The Los Angeles Metro Rail Gold Line was L.A.'s third light rail line to open and is completely isolated from the other three although their rolling stock is completely interchangeable, and like all L.A. Metro Light Rail lines it has only high-level platforms. The 13 mile northern half of the line opened on from Union Station to Sierra Madre Villa opened on July 26, 2003, it mostly follows the historical ROW out of Los Angeles to Pasadena formerly used by the ATSF Railway, with the last Amtrak Southwest Chief to run in January 1994. The six mile southern extension which includes a 1.8 mile tunnel, and street running everywhere else, officially named the Edward R. Roybal Linea de Oro Eastside Extension, opened on November 15, 2009. The 11.5 mile Foothill Extension from Sierra Madre Villa to Azusa is scheduled to open in 2015. Extending the line a further 12.6 miles to Montclair is in the advanced stages of the environmental process, and extremely early initial studies have been made that could eventually bring the Gold Line out of Los Angeles County, into San Bernardino County to Ontario Airport. The line was originally envisioned as an extension of the blue line which terminates at 7th/Metro Center, with the Red Line already built through downtown this was seen as an expensive unnecessary project. Today though a 1.9 mile tunnel called the Regional Connector with two intermediate stations is in the advanced stages of the environmental process, mostly funded and due to open by 2020. It will completely change the operations of light rail in Los Angeles and discontinue today's Gold Line by through routing the Blue Line to Pasadena and onto the Foothill extension (a north-south route) and the Expo Line out to East L.A.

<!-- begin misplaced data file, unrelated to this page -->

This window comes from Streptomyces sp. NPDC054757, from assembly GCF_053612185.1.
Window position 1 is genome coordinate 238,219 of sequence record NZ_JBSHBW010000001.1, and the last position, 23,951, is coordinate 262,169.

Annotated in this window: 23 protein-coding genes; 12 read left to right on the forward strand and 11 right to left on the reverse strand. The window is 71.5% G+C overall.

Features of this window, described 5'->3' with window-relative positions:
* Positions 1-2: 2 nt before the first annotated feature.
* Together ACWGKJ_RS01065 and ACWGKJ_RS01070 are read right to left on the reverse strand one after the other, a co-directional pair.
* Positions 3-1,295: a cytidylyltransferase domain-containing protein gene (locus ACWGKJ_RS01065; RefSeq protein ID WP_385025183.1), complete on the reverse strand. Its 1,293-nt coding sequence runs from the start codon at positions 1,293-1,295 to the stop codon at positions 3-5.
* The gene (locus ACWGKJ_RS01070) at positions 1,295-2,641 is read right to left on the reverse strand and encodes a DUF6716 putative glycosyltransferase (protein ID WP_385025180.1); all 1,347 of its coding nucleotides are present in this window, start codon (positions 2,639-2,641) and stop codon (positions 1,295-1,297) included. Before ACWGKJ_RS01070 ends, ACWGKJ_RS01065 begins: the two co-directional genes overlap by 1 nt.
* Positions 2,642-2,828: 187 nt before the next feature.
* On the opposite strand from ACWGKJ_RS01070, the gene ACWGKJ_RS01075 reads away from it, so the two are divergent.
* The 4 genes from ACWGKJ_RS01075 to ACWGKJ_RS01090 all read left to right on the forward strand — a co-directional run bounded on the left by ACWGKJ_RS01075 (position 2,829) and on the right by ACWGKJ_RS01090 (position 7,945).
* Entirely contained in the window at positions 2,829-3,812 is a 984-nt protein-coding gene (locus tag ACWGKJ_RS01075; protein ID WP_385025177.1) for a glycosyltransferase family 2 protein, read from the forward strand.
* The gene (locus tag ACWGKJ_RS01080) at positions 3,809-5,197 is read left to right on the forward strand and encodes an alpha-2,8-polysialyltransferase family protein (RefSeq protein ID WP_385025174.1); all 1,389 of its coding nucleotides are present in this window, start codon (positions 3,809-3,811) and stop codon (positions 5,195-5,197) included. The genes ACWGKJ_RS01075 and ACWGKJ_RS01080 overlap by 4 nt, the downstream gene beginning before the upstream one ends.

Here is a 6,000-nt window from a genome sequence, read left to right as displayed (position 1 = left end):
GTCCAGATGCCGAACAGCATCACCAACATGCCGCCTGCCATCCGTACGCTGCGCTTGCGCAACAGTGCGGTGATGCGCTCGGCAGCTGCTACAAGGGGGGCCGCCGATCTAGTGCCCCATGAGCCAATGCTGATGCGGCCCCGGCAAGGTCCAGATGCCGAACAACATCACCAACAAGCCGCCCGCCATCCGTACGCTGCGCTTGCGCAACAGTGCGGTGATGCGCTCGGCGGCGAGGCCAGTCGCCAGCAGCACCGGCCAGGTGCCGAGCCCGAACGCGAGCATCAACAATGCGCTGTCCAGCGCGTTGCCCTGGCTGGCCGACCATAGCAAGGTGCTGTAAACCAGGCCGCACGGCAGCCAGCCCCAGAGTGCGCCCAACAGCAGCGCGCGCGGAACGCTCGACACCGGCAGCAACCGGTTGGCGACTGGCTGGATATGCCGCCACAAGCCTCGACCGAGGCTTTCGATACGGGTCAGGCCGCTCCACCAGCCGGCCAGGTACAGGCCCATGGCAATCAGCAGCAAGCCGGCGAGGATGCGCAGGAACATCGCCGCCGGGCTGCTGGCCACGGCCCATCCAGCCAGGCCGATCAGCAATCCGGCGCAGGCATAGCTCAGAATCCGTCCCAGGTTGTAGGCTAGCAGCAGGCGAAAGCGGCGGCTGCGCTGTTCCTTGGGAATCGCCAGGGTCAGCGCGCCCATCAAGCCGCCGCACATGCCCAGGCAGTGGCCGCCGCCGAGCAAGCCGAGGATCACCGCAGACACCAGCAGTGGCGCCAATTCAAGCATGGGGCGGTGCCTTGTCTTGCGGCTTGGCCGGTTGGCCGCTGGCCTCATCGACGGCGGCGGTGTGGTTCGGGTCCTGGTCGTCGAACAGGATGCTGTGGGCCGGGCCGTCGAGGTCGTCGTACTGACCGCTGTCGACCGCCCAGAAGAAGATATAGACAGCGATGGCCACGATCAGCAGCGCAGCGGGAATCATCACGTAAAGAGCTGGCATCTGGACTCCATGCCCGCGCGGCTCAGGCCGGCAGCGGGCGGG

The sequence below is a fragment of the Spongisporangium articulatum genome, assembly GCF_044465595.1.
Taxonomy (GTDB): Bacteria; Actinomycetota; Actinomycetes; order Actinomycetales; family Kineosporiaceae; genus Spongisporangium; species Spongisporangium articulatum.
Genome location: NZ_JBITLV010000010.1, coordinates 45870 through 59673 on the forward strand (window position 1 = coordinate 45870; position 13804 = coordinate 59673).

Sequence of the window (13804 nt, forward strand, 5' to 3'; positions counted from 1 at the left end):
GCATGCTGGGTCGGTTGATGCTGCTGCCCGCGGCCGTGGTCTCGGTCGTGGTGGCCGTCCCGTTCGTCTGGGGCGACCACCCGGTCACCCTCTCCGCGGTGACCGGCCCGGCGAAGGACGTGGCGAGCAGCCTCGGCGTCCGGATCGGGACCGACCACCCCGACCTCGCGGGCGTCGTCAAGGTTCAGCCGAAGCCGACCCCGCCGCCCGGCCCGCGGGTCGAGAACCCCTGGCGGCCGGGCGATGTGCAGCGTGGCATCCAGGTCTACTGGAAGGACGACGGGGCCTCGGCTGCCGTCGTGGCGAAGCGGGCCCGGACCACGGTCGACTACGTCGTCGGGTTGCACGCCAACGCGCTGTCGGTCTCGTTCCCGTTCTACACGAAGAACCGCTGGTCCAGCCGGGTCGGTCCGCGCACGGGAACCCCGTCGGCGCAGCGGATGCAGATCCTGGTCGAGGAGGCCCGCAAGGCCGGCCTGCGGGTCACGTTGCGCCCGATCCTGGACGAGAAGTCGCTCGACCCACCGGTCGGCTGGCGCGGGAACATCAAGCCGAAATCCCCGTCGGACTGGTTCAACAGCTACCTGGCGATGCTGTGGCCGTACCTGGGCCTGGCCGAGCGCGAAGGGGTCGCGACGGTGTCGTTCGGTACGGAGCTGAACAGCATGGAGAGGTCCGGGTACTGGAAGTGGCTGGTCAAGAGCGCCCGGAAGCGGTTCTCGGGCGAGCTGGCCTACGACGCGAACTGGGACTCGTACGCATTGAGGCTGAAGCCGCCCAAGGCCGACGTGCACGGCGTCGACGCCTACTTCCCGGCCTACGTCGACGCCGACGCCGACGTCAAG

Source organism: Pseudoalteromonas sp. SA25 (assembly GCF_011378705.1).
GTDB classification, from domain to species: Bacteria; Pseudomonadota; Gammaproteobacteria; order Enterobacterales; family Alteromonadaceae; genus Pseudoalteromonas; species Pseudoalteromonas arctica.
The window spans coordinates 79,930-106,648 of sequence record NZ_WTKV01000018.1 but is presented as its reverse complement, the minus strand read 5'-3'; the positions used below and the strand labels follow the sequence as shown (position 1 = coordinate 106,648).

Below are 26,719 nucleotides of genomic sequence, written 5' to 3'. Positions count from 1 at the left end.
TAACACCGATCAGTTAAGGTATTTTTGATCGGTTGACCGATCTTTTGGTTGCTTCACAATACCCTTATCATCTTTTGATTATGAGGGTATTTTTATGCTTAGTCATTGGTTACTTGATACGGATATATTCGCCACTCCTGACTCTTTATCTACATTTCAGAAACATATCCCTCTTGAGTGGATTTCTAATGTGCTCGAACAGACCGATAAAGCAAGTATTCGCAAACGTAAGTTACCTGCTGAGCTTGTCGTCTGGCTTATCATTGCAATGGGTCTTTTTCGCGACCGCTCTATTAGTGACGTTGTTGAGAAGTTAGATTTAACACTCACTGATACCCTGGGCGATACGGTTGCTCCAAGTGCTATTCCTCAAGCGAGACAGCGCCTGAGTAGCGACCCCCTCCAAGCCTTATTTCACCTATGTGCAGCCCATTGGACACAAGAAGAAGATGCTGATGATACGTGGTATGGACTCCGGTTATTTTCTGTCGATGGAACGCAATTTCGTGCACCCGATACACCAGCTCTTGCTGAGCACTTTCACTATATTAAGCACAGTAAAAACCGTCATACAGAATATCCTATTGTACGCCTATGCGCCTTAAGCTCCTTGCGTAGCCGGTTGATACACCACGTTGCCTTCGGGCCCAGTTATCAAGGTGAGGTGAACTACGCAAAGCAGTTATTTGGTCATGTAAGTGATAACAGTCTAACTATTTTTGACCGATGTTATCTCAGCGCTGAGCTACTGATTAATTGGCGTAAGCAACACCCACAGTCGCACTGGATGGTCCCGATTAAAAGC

The Gold Line is the slowest Metro Rail line by average speed and has the lowest ridership of the four rail lines (43,136 daily boardings in March 2012 and from February 2006 to December 2007 six express trains per rush hour per direction ran every half-hour stopping only at Sierra Madre Villa, Del Mar, Mission, Highland Park, and Union Station, local trains ran every 15 minutes then. Today the rush hour frequency is every 6 minutes, with 12 during middays, and 20 during evenings. Weekend service is every 15 minutes.